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There’s a fine line between stylish outerwear and a Canadian tuxedo—here’s how to stay on the right side of it
A good denim jacket is a must for every guy’s closet. But if you’re still sporting the denim jacket style Judd Nelson rocked in The Breakfast Club, it’s time for an upgrade.
In case you don’t actually own a denim jacket yet, here are a few quick pointers on what to look for in the jacket itself—particularly regarding fit.
HOW A DENIM JACKET SHOULD FIT
Forget the baggy ’80s look. It’s no longer cool and was frankly never all that flattering to begin with.
When you try a jacket on, the fit should be a little snug, with just enough room to layer a thin sweater underneath.
You can opt for something a little more robust, like Zac Efron wears, pictured above. But note that while Efron’s jacket is on the chunky side, it’s still fitted. It hits just above the hip (as a good denim jacket should) and cuts a clean silhouette.
If the combination of the restricting denim fabric and your swole biceps (we noticed) makes this look hard for you to pull off—or, rather, put on—look for a jacket that has elastane in it, like this one from Levi’s. The comfortable, stretchy fabric is a game changer.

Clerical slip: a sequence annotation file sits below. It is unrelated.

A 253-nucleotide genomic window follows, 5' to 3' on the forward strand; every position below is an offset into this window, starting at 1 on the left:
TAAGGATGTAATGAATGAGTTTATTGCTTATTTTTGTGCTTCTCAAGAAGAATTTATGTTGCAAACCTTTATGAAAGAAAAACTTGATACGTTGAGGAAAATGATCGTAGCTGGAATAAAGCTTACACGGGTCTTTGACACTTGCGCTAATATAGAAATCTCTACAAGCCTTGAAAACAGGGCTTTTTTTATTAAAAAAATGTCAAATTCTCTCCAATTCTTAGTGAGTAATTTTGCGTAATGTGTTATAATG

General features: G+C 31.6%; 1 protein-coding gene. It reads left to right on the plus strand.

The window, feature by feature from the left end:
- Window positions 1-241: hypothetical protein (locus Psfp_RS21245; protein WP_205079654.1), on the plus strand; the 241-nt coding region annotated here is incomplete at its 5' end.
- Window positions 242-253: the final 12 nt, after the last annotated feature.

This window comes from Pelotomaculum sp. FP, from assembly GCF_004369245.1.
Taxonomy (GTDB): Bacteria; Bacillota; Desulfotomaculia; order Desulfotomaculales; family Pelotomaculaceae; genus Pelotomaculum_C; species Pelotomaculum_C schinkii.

WHAT TO WEAR WITH YOUR DENIM JACKET
Rule No. 1 when it comes to pairing pants with a denim jacket: It’s all about contrast.
Forget this rule and you’re at risk of wearing what has been affectionately dubbed the ‘Canadian tuxedo.’ (It’s not a look we recommend.)
We love the denim-jacket-and-chinos look. You can pair your denim jacket with fitted chinos in practically any color.
Darker pants will be more versatile.
Finally, yes, you can also wear your denim jacket with jeans. But as a rule of thumb, the jacket and the jeans should be roughly two shades apart. (If you’re unsure whether the two are different enough, then they aren’t.)
Another option is to pair a beaten-up, distressed jacket with a clean jeans, or vice versa. A standard blue denim jacket with ripped-up black jeans is an unexpectedly cool combo.
Ultimately, we’re talking about a piece of clothing rooted in punk rock, so there’s plenty of room for creativity. Just make sure everything fits the way it should—and stay away from the Canadian tuxedo.